By Hillel Aron
By Joseph Tsidulko
By Patrick Range McDonald
By David Futch
By Hillel Aron
By Dennis Romero
By Jill Stewart
By Dennis Romero
We walked through the Prada store, the Dutch architect Rem Koolhaas’ ode to the eroticism of shopping, full of awkward staircases and headless mannequins and unsettling, surreal touches. "There were, like, seven parties when it opened," Wagner chortled, displaying his instinctive understanding of Hollywood hierarchies. "There was, like, the party, which no one was invited to, except for Nicole Kidman. Then there was the second party, which was, like, the party where they kept it from you that they’d already had the Nicole Kidman party. And then there was the third party, where people from the second party came to let people know that they’d been at the party before. Then there was the fourthparty, until finally by the time you got to the 12th party, it was just homeless people and fire marshals."
At the Milton F. Kreis drugstore and luncheonette, where the Regency Beverly Wilshire Tea Room is now enthroned, was where the young Wagner would see Groucho Marx and Tony Curtis while picking up Varietyfor his father. "They had the hair brushes in cases that would say $1,600. I’m an 11-year-old boy trying desperately to understand if it’s a joke, you know? If it’s an error? And on some level it didn’t matter what the explanation was, which was invariably that the bristles were so fine, or something like that. It just didn’t matter. It was an early lesson in, ‘If you’re in the right epicenter, you can just affix any price to anything.’"
Wagner wasn’t in the epicenter, of course, since his family wasn’t rich enough. He was on the epicenter’s edge, in the Beverly Hills "flats." (His friends de Becker and Ellroy also grew up on the fringes of wealthy L.A.) And when Wagner drifted away from the opulent enclave of his youth, he did so in dramatic fashion, falling into an "anonymous world of servitude," whether it was driving the superrich, or being a nurse to the dying, or chauffeuring Hustler publisher Larry Flynt to the hospital for physical therapy. It was all part of a deliberate attempt to experience the other side of things.
"When you become a private chauffeur, a very distorted transference of identity happens," Wagner said, mentally slipping back behind the wheel. "Suddenly you’re protecting something which is not yours, and your status is elevated in your mind! As a chauffeur, you made a jump that you were actually part of that class, you know what I mean? But growing up in Beverly Hills was extremely perverse. I had friends that were either television stars, or were the children of television stars, and I wanted that life for a long time. That was why it was so easy for me to write The Chrysanthemum Palace."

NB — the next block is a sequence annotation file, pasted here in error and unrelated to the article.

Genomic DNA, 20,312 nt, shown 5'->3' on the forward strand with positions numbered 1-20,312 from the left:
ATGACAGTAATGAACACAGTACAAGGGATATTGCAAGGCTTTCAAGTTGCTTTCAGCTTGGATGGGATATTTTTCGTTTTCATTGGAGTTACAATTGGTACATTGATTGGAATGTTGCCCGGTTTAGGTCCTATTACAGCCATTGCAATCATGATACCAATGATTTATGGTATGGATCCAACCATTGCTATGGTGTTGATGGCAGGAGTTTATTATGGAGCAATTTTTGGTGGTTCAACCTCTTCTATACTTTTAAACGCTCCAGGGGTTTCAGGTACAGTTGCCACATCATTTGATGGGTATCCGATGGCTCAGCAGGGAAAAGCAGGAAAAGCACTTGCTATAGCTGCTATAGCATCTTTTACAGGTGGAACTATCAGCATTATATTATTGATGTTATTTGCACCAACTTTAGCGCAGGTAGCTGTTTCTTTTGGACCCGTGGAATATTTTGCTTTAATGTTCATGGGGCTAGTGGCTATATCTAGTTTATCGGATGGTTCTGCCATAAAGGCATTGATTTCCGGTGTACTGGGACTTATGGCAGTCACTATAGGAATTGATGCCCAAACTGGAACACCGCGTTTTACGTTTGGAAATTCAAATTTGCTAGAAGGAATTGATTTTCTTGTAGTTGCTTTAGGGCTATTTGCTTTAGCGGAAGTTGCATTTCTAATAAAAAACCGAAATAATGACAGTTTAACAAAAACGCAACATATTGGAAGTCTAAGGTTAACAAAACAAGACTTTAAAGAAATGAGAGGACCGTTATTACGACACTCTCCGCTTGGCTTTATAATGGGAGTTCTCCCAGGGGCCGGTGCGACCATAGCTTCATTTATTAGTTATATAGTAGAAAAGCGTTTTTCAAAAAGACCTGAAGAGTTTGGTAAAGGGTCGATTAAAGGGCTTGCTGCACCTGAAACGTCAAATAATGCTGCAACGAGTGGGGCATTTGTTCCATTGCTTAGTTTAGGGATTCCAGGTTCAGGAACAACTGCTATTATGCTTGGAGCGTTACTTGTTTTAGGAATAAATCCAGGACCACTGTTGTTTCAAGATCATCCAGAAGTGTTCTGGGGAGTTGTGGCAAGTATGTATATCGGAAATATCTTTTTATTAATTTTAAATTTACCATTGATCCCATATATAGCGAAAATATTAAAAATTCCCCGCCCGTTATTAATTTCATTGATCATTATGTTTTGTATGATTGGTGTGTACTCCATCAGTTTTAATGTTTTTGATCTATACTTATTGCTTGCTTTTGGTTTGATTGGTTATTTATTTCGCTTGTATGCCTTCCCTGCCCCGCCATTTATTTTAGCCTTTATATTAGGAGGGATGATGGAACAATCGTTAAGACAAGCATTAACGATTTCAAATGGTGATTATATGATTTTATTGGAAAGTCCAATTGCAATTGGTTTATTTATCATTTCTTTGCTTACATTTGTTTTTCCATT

In a way, Palace is the story of what life might have been like for Wagner if, like some of his classmates, he had grown up as a really rich kid with famous parents. "I was raised, as you might have guessed, in a world of great privilege," says the book’s first-person narrator, Bertie Krohn, whose father is the creator-producer of a fabulously successful syndicated television show, Starwatch: The Navigators. And when, at 38, Bertie realizes that his career as an actor is a bust, and that his attempt to "reinvent" himself as a screenwriter has gone nowhere, Starwatch is there waiting to reclaim him, like the world’s biggest nest egg. All he has to say is, "I want in," and a part is created for him on the show, along with another one for his similarly struggling actress-girlfriend, Clea Freemantle, whose mother (as in the case of Wagner’s good friend Carrie Fisher) was a Hollywood star. It’s what Wagner says he never had when hecut himself loose without even bothering to acquire a high school diploma — a security blanket.
Shorter and more restrained than his earlier work, Palace could be seen as Wagner’s shot at a new kind of literary respectability, an attempt to capture "the great, prosaic poetry that is our lot," as Bertie puts it. The book tells the story of a ménage à trois and romantic dance of death among Bertie, Clea, and Thad Michelet, an actor and writer whose father is a legendary (and legendarily nasty) novelist. At 54, Thad is the senior of the group, and with his migraines and mood swings and love of wordplay, by far the liveliest character. One suspects that there is more than a little in him of Wagner himself.
Though filled with brilliant set pieces, Palace raises the question of whether Wagner can make audiences careabout his self-absorbed, "groggily postshiatsu" show-biz characters, with their drug problems and AA meetings and commitment phobias, as opposed to simply being horrified and fascinated by them. At times the writing falls uneasily between earnestness and outright parody. "I felt bad about what happened," writes Bertie at the beginning of one section. "Anyway, Clea was right — I had been judging her. I felt like a jerk. I was genuinely worried about her sobriety yet somehow managed to come across as petty, hostile and competitive. I had immediately gotten off on the wrong foot by dissing her TV idea. We’d never had an argument like that, and it didn’t sit well."